Hospital Violent Crime Increased 47% Last Year | | New Jersey State Nurses Association

Hospital Violent Crime Increased 47% Last Year

 In Nurses Weekly

IAHSS’s latest crime survey found that the rate of murders, rapes, robberies, and aggravated assaults at U.S. hospitals dramatically increased in 2021.

There have been reports over the past several months of significant increases in violent crime at U.S. hospitals during the pandemic, and the latest crime survey conducted by the International Association for Healthcare Security and Safety (IAHSS) appears to confirm those earlier findings.

The IAHSS Foundation 2022 Crime Survey found that the rate of hospital violent crime, which includes murders, rapes, robberies, and aggravated assaults increased to a record 2.5 incidents per 100 beds in 2021, which was a 47% increase compared to 2020 when the rate of violent crime was 1.7 per 100 beds. The latest findings are particularly troubling because the rate of violent crime in U.S. hospitals in 2020 was also a record.

The results of the survey were announced at the IAHSS 54th Annual Conference and Exhibition on Wednesday by Security Industry Association Director of Industry Relations Ronald Hawkins.

In addition to the sharp rise in violent crime, the 2021 assault rate also increased, from 14.2 incidents per 100 beds in 2020 to 17.7 per 100 beds last year. That’s a nearly 25% increase and another record-setting rate. Additionally, the burglary rate rose 40% last year compared to the previous year (a record rate of .7 incidents per 100 beds). The theft rate increased 16%.

Motor vehicle thefts stayed the same in 2021 at .4 incidents per 100 beds, while vandalism increased from 2.4 in 2020 to 2.6 per 100 beds last year, an 8% increase.

Disorderly conduct jumped from 36.7 per 100 beds two years ago to 56.8 in 2021, a nearly 55% jump.

New to the survey this year was elopements at 6.1 per 100 beds. However, when the data from the two hospitals with the highest rates of elopements were removed, that rate dropped to 4.5 per 100 beds.

When comparing respondents that do or don’t have an inpatient psychiatric/behavioral unit, the rate is 6.7 elopements for those that do and 5.4 for those that don’t. Hospitals with behavioral units tend to be larger (399 beds v. 234 beds). Nearly half (47%) have these types of units.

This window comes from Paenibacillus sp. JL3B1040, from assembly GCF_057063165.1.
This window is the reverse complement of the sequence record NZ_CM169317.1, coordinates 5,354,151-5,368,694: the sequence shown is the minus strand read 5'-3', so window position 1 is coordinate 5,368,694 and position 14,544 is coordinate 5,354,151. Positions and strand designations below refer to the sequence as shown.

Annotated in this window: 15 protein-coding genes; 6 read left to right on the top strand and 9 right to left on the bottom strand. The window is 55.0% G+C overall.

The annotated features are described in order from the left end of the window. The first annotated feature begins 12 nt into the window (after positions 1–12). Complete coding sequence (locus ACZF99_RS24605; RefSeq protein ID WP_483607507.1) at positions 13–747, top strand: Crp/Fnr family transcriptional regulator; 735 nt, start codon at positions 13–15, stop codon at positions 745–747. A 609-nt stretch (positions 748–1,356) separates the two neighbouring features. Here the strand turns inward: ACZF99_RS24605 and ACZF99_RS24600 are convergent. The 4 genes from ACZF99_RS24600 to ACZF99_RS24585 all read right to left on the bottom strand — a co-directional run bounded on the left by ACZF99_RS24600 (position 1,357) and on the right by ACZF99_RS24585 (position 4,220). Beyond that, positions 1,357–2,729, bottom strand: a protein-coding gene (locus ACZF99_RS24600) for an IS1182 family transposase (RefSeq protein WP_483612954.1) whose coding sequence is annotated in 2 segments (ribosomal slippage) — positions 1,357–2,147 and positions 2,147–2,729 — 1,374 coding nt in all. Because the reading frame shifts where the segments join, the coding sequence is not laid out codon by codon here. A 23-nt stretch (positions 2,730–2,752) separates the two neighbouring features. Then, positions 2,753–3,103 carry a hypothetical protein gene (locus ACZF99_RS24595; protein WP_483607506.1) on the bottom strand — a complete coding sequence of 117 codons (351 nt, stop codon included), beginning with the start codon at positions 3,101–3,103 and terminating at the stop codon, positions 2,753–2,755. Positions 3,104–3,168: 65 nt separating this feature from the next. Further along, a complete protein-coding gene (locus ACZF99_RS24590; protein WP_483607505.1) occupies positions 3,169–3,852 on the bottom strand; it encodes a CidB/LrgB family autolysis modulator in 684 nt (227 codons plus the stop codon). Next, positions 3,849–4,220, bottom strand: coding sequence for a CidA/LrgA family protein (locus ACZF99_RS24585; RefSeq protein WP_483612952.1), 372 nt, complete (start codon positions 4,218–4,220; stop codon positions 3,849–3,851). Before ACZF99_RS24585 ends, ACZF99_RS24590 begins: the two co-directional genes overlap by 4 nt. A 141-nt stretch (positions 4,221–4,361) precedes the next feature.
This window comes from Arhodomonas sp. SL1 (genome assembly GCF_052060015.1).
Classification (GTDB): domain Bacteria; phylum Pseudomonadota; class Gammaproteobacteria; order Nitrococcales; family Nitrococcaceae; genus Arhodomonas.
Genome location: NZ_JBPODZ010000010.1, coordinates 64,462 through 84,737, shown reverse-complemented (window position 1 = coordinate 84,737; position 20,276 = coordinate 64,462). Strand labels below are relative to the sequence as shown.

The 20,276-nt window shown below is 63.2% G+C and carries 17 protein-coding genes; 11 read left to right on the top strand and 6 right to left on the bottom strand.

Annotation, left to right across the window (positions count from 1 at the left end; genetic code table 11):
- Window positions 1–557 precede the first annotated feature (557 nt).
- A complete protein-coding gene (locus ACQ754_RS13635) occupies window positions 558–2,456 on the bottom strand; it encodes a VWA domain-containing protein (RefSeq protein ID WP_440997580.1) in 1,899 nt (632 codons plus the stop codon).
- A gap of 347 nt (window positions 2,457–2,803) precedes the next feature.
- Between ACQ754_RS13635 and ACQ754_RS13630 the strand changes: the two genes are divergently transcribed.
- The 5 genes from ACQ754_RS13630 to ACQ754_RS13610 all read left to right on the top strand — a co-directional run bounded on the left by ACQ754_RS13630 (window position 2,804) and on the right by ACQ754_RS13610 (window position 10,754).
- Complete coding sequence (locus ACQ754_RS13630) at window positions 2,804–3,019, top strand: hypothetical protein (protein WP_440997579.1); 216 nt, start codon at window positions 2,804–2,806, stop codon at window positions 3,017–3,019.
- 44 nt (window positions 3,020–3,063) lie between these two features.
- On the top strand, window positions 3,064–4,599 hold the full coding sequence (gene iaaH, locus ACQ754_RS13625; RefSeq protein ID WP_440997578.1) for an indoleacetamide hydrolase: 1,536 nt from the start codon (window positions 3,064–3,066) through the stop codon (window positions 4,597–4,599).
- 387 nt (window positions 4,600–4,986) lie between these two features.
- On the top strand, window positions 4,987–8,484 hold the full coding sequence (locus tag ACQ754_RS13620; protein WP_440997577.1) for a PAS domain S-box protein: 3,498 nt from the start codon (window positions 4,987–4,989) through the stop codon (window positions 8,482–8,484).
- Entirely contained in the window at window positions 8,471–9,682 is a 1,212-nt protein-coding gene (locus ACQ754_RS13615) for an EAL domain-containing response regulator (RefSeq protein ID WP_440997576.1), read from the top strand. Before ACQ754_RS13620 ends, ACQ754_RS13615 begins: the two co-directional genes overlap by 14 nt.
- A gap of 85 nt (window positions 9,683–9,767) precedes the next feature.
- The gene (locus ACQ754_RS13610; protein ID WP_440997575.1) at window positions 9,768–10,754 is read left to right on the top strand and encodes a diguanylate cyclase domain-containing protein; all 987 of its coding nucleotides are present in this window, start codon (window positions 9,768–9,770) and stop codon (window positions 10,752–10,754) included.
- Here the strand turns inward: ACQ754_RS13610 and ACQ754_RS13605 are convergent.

Hospitals with threat management teams (57% of survey participants) have 7.2 elopements per 100 beds compared to 4.7 elopements at hospitals that don’t have a threat management team. Again, the hospitals with these types of teams tend to be larger (342 beds v. 279 beds).

Respondents with visitor management programs (82% of participants) have 6.6 elopements per 100 beds, compared to 3.8 for those that don’t have visitor management programs. Like respondents with threat management teams and behavioral health units, hospitals with visitor management programs are more likely to be larger (320 beds v. 272 beds).

It should be noted that the study, which had 227 participants, had some limitations, particularly relating to violent crime and other assaults in hospitals.

According to Hawkins, one hospital that participated had a much higher rate of aggravated assaults than the others. When that one hospital’s data was removed, the rate of violent crime (murders, rapes, robberies, and aggravated assaults) last year went down to 2.2 from 2.5. Additionally, seven hospitals had nearly double the rate of aggravated assaults. When the data from those seven hospitals was removed, the rate of violent crime dropped to 1.3 incidents per 100 beds.

The same outlier effect applies to other assaults and disorderly conduct. When data from the five hospitals with the highest rates of other assaults was removed, the rate was 12.1 rather than 17.7. With disorderly conduct, when the top six hospitals were removed, the rate was 30.1 per 100 beds.

That being said, the 2020 data didn’t take into account the outliers, so to make an apples-to-apples comparison, the outliers needed to remain in the 2021 data.

To address the challenges in collecting accurate and usable hospital crime data, IAHSS released on Monday new guidance on incident categories and data analysis, as well as a framework and glossary.

“These documents lay the foundation [for] a more standardized and consistent approach to the collection and categorization of security incidents within healthcare,” IAHSS stated in a press release. “The goal is to improve the ability to statistically compare from healthcare facility to healthcare facility while driving evidence-based (data-driven) decisioning that support the maintenance of a safe environment, the implementation of best practices, the growth of security program initiatives, and the implementation of safety and security-related mitigations.”

IAHSS also stressed the importance of all hospitals completing the crime surveys that IAHSS conducts on a yearly basis.

(This story originally appeared in Campus Security.)

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